Since its foundation, the United States has asserted authority beyond its borders. That belief is strikingly out of line with the views of those who founded the United States on the matter of extraterritorially imposed taxes. More importantly, It is out of line with international law – writes Dick Roche, former Irish Minister for European Affairs
Perhaps the most striking aspect of the US assertion of exterritorial authority has been the extraordinary willingness of America’s European allies to tolerate it. It seems safe to assume that had any other world power assumed a similar authority the reaction would be less docile.
A surge in extraterritorial action.
Since the 1970s, the extraterritorial reach of US law has increased significantly as U.S. policy-makers have pursued a wide range of US policy objectives.
The Foreign Corrupt Practices Act (FCPA) is one of many US statutes on which extraterritorial outreach has been built.
In response to a flurry of scandals involving US companies during the 1970s, Congress passed the FCPA in 1977. Following Watergate, Washington favoured reform. The first draft of the FCPA received unanimous backing from the US Senate in September 1976.
Signing the FCPA into law President Jimmy Carter described bribery as “ethically repugnant,” “undermining the integrity and stability of governments” and as harming US “relations with other countries”.
Notwithstanding this initial enthusiasm, the FCPA was deployed sparingly for 30 years. The US corporate lobby argued that it disadvantaged American business.
In December 1997 the OECD, with significant US encouragement, agreed the Convention on Combatting Bribery of Foreign Officials opening the way for a reset by the US. A year later Congress enacted the “International Anti-Bribery and Fair Competition Act” giving effect to the OECD Convention and amending the 1977 FCPA.
Signing the legislation into law President Clinton made it clear that the new legislation was as much about levelling the playing field for US corporations as the OECD Convention.
Mr Clinton said that since the FCPA came into operation U.S. businesses had faced criminal penalties if they engaged in business-related bribery while their foreign competitors “could engage in this corrupt activity without fear of penalty.” Pointing a finger towards Europe he added “ some of our major trading partners have subsidized such activity by permitting tax deductions for bribes paid to foreign public officials.”
Filling Uncle Sam’s Coffers.
The changes made in 1998 gave US agencies wide-ranging powers to investigate where even a remote link with US jurisdiction could be demonstrated.
The US Department of Justice [DoJ] and the US Securities and Exchange Commission [SEC] received a virtually open license to operate globally against suspected corrupt activities irrespective of where they took place extending the extraterritorial outreach of US law and creating a virtual goldmine for the US Treasury.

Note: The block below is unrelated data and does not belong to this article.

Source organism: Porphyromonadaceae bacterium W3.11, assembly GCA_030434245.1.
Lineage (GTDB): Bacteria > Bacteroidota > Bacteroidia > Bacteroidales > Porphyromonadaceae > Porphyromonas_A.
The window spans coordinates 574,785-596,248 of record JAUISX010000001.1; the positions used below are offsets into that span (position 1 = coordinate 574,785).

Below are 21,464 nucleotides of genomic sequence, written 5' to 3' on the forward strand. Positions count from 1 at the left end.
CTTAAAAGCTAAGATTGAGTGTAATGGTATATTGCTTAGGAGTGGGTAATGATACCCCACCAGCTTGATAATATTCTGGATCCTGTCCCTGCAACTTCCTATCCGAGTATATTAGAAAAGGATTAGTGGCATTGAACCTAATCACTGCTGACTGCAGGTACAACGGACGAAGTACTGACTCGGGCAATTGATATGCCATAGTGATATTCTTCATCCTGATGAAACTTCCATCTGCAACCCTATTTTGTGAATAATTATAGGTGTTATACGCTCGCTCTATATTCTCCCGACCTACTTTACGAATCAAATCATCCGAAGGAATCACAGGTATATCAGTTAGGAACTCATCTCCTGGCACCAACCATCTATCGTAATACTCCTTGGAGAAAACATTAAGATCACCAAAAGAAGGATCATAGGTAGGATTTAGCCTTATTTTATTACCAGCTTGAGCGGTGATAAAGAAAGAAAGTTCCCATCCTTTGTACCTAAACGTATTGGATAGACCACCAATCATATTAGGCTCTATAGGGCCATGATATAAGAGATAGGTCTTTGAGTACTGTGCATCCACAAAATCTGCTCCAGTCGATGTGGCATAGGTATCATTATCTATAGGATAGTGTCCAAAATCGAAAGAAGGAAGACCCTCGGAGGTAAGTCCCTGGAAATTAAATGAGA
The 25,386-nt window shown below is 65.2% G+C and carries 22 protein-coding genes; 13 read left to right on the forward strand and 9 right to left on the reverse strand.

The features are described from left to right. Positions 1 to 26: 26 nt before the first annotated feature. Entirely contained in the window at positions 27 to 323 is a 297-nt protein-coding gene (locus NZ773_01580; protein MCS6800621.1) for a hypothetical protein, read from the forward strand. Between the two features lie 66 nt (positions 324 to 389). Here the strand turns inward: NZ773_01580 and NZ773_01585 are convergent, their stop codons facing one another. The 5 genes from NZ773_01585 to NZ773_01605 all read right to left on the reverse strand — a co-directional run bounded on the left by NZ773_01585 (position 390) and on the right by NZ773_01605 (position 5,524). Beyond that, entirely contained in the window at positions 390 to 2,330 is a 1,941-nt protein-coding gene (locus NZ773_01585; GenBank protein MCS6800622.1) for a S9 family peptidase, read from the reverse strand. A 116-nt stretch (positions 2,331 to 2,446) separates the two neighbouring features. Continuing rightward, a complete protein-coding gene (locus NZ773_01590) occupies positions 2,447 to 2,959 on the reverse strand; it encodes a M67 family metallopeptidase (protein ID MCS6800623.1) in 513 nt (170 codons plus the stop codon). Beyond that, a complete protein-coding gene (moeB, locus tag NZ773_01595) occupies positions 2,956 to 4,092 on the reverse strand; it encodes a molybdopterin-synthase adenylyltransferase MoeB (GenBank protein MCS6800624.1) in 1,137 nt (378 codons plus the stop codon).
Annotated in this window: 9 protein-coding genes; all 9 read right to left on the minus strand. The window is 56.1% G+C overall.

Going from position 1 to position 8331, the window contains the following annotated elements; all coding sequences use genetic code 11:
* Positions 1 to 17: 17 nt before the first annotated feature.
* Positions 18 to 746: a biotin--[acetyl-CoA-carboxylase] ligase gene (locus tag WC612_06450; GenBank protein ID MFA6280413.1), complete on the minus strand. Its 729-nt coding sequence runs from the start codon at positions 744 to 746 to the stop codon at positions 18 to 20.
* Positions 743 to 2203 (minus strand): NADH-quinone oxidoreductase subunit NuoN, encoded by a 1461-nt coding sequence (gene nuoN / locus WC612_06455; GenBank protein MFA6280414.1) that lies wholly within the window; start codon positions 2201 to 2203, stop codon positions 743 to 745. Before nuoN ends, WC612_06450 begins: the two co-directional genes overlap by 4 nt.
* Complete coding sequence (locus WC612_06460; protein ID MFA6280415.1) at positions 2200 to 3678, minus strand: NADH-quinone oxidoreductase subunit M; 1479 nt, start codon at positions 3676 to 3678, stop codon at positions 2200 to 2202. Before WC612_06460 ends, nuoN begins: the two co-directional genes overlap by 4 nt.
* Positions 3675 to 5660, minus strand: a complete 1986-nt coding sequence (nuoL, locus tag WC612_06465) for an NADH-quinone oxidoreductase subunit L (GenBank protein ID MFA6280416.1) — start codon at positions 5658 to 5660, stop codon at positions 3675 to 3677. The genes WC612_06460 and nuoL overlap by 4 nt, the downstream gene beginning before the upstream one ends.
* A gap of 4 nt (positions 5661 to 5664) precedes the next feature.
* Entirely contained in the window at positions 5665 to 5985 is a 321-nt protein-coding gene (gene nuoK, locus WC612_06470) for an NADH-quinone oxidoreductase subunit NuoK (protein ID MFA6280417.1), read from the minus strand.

Following the changes, the average annual number of FCPA cases rose dramatically. Between 1977 and 2000 an average of just over 2 FCPA cases were completed annually. Between 2001 and 2021 the annual average rose to just under 30 cases per year.
As the number of cases increased FCPA fines and penalties skyrocketed. Between 1997 and 2010 total FCPA fines and penalties amounted to $3.6 billion. Between 2011 and June 2022 total FCPA corporate settlements climbed to $21.2 billion, almost six times greater than the settlement rate in the first 33 years of the FCPA’s application. By the middle of 2022 FCPA ‘settlements’ topped $25 billion.
Post 2000 another striking change occurred: the DoJ and the SEC rapidly switched their attention to the activities of non-US businesses, two-thirds of the corporate entities hit by US sanctions were from outside the US. European headquartered companies came in for particularly sharp attention, a point dramatically illustrated in the Alstom case where Frederic Pierucci a company executive was seized from a flight in New York’s JFK airport, imprisoned for two years, and effectively used as a hostage to force cooperation in the investigation of the corrupt activities of his employers.
Six of the ten top ten US monetary sanctions handed down were levied on companies with headquarters in the EU – Airbus, Ericsson, Telia, Siemens, Vimpel, and Alstom. The total sanctions levied by US agencies on the six amounted to almost $6.5 billion. Two of the remaining companies in the top ten were headquartered in Brazil and one was headquartered in Russia. Only one of the top ten companies, Goldman Sachs, was headquartered in the US.
EU effectively impotent
The EU rejects the extra-territorial application of laws adopted by third countries as contrary to international law but has been effectively impotent in addressing the intrusions of the US.